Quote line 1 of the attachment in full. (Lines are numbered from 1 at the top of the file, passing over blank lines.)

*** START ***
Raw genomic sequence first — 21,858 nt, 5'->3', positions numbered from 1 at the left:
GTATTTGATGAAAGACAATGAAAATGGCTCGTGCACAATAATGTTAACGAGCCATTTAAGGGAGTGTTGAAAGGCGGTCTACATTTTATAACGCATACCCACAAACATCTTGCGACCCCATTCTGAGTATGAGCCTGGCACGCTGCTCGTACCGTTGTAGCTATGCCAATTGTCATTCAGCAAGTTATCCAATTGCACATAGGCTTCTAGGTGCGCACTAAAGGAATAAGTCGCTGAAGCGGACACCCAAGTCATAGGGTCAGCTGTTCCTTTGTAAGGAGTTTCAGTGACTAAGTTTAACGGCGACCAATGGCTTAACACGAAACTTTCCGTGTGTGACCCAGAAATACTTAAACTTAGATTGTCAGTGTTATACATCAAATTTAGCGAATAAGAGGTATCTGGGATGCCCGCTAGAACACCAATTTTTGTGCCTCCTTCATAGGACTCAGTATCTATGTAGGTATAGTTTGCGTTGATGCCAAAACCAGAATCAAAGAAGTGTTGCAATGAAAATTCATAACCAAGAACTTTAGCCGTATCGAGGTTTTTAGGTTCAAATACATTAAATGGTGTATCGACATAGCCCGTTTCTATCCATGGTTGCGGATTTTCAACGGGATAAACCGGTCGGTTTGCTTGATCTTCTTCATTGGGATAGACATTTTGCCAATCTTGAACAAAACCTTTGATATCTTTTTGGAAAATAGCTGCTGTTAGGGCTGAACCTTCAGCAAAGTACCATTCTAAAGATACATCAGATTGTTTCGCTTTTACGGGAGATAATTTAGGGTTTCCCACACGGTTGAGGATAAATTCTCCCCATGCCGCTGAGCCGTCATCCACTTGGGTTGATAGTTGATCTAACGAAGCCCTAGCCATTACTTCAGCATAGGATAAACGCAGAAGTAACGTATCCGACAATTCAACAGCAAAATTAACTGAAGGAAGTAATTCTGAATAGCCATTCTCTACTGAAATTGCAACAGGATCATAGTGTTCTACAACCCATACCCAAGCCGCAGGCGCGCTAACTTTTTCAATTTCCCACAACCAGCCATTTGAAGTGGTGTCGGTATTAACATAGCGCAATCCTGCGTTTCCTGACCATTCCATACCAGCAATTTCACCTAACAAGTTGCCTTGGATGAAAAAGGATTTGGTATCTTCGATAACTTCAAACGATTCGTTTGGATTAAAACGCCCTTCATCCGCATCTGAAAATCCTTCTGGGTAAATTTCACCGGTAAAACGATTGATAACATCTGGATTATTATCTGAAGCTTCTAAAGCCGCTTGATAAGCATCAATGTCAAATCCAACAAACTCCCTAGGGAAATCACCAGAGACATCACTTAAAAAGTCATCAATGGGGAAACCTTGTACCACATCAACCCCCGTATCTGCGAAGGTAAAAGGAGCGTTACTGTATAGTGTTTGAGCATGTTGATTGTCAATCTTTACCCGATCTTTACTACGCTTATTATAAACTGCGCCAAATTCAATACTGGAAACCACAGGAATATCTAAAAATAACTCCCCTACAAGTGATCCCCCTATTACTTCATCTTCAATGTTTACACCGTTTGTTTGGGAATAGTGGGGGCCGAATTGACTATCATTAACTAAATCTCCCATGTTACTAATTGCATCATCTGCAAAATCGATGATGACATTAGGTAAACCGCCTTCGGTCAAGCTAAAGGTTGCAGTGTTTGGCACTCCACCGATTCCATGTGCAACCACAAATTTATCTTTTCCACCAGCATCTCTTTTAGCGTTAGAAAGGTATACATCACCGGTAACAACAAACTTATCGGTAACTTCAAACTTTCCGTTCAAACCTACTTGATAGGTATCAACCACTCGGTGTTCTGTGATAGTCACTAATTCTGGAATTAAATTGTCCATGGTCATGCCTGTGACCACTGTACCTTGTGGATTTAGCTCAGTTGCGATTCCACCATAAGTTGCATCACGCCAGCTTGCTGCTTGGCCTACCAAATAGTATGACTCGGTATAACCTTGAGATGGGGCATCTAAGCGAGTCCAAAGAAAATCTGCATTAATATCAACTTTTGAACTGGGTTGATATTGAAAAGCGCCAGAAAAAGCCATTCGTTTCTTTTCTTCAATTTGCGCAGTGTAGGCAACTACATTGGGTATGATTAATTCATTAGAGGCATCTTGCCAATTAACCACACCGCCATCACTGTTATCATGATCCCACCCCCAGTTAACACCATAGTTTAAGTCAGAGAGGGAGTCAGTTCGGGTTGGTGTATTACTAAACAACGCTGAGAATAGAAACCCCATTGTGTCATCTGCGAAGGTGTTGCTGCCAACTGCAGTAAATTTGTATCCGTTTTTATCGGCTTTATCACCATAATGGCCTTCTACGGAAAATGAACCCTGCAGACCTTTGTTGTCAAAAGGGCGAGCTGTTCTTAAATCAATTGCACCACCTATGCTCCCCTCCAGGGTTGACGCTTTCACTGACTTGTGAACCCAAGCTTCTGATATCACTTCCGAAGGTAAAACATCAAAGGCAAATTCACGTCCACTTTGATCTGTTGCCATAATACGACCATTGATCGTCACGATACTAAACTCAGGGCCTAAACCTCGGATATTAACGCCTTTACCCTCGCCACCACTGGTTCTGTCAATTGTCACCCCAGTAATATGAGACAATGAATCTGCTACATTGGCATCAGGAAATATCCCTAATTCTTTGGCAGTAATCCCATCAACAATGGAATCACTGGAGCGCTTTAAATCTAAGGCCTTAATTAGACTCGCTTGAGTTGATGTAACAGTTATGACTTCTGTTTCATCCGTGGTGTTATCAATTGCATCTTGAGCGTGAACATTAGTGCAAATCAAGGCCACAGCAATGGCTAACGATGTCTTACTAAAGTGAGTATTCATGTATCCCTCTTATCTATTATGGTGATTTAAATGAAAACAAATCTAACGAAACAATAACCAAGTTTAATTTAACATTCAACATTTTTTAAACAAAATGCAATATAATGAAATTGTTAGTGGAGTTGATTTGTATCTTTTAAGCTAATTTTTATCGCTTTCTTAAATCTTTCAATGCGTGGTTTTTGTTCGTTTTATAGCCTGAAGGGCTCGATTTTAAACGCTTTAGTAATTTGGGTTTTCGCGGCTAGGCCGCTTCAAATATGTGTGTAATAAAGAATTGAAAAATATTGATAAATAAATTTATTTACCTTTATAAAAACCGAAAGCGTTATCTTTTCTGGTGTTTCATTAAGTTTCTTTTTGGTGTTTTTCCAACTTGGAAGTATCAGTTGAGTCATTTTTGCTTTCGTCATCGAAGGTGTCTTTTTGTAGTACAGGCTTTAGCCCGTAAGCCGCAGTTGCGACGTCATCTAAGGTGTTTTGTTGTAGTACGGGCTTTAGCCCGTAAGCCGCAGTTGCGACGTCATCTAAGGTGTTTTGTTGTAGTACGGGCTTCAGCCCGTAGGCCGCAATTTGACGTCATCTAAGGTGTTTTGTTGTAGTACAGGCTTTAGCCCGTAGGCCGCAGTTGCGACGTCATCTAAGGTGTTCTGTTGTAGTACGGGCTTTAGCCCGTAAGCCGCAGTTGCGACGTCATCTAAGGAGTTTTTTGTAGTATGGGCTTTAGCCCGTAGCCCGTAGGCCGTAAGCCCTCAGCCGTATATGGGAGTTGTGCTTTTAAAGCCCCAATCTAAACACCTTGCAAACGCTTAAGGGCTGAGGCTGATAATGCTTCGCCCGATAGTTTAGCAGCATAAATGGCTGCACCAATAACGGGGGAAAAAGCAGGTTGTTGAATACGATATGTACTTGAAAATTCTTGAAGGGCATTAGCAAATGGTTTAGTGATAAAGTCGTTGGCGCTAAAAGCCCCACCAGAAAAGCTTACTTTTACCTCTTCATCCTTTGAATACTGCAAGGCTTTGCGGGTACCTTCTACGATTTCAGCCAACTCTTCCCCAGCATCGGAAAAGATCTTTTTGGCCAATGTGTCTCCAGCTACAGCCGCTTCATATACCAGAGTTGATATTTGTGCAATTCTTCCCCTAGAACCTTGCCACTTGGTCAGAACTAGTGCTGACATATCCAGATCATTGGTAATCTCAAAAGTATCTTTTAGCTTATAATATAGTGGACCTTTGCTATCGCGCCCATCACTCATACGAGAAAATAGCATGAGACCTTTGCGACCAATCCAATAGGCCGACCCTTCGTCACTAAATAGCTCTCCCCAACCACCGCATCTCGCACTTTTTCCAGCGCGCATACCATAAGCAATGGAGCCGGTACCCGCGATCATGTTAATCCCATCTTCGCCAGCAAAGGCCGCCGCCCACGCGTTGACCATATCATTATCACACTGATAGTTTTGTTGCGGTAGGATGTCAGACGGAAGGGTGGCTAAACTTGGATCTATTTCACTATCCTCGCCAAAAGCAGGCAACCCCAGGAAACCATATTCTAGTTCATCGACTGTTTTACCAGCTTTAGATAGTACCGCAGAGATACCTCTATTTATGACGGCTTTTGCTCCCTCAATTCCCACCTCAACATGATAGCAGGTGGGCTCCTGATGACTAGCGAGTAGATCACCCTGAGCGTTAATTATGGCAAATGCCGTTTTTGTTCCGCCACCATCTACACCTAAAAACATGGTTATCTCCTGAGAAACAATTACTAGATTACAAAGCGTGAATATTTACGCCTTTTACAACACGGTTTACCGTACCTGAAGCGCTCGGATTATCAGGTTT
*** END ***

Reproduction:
Raw genomic sequence first — 21,858 nt, 5'->3', positions numbered from 1 at the left: